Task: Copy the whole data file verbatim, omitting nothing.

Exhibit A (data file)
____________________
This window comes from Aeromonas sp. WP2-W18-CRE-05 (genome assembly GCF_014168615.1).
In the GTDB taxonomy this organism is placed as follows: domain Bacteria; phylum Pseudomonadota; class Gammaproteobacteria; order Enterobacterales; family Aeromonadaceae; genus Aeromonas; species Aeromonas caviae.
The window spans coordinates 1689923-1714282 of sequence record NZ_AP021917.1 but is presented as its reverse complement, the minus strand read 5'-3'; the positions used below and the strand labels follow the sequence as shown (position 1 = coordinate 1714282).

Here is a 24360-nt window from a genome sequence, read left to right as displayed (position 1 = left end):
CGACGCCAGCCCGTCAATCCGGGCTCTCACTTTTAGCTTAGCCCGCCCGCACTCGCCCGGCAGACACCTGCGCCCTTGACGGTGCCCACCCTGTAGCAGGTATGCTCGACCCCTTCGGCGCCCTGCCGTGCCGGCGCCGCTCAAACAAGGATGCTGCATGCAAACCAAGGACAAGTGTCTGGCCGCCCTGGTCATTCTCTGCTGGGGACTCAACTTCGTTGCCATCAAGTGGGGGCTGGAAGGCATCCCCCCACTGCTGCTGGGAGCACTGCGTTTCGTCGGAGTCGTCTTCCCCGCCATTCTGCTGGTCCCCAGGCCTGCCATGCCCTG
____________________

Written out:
This window comes from Aeromonas sp. WP2-W18-CRE-05 (genome assembly GCF_014168615.1).
In the GTDB taxonomy this organism is placed as follows: domain Bacteria; phylum Pseudomonadota; class Gammaproteobacteria; order Enterobacterales; family Aeromonadaceae; genus Aeromonas; species Aeromonas caviae.
The window spans coordinates 1689923-1714282 of sequence record NZ_AP021917.1 but is presented as its reverse complement, the minus strand read 5'-3'; the positions used below and the strand labels follow the sequence as shown (position 1 = coordinate 1714282).

Here is a 24360-nt window from a genome sequence, read left to right as displayed (position 1 = left end):
CGACGCCAGCCCGTCAATCCGGGCTCTCACTTTTAGCTTAGCCCGCCCGCACTCGCCCGGCAGACACCTGCGCCCTTGACGGTGCCCACCCTGTAGCAGGTATGCTCGACCCCTTCGGCGCCCTGCCGTGCCGGCGCCGCTCAAACAAGGATGCTGCATGCAAACCAAGGACAAGTGTCTGGCCGCCCTGGTCATTCTCTGCTGGGGACTCAACTTCGTTGCCATCAAGTGGGGGCTGGAAGGCATCCCCCCACTGCTGCTGGGAGCACTGCGTTTCGTCGGAGTCGTCTTCCCCGCCATTCTGCTGGTCCCCAGGCCTGCCATGCCCTG